July 06, 2014 Book Review

Levi's Will

Levi's Will

W. Dale Cramer

Reviewed by: Norman De Jong

Levi's Will, by W. Dale Cramer. Bethany House, 2009 (hardback, 2005). Paperback, 400 pages, list price $14.99. Reviewed by retired OP pastor Norman De Jong.

Novels are for women, either young or old. Christian novels are for evangelical women. Biographies, theological tomes, political analyses, and how-to-do books are for men, macho men. So I thought for a long time, at least until my good wife suggested that I read Levi's Will. She was persuasive, and I had nothing else pressing, so I dug in. Revelation! This guy is good—I mean, really good. Cramer is a relatively unknown author who produced his first novel in 2004. Levi's Will is his second, but not his last. I have just finished the sixth one he has written, and I am ready to embark on number seven.

Levi's Will is set in the Amish communities of Ohio in the 1940s. It tells the story of a young man who runs away from his Amish home, takes his little brother along, rejects the Amish lifestyle, and then endures the banning that literally separates him from his family and his religious community. It ends some forty years later with the funeral of Will's father, who has stubbornly held to his sacred Amish traditions. The story is powerful, gripping, and very well told.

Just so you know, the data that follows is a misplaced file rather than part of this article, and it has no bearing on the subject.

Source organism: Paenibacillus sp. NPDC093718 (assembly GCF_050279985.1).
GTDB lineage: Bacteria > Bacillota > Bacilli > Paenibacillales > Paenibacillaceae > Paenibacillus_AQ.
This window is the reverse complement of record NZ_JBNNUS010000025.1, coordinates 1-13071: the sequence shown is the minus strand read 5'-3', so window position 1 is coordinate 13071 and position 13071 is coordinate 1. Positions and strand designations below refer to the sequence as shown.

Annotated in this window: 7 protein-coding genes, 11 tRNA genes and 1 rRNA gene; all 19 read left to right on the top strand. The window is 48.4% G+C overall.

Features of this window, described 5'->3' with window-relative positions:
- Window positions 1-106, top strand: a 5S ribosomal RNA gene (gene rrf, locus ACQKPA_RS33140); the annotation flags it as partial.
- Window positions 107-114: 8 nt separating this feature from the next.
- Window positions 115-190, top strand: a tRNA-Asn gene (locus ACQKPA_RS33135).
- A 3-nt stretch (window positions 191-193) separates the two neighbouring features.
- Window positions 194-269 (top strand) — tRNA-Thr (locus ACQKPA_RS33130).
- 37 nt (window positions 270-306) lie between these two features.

Cramer, in my estimation, is an outstanding Christian writer, whose books ought to be in every church library. He grew up Amish himself, so knows the tradition with crystal clarity, but he also knows its faults and its foibles. Cramer builds a network of story lines, all pointing to a surprising climax and permeated subtly with biblical truths, yet never ostentatious or repugnant. The net result is a clear insight into Amish life and theology, without ever bashing them or demonstrating superiority to them.

Levi's Will is followed by a three-part series (The Daughters of Caleb Bender) depicting an earlier move of Amish families to Mexico in order to escape the persecution they experienced in Ohio during the 1920s. That opens a window into American history that is unknown to most of us. His other novels are set in the South, focusing on Georgia, presenting poignant pictures of life that sometimes bring great joy and sometimes delightful laughter.

Young and old could profit greatly from reading Cramer's novels. Highly recommended for church libraries.



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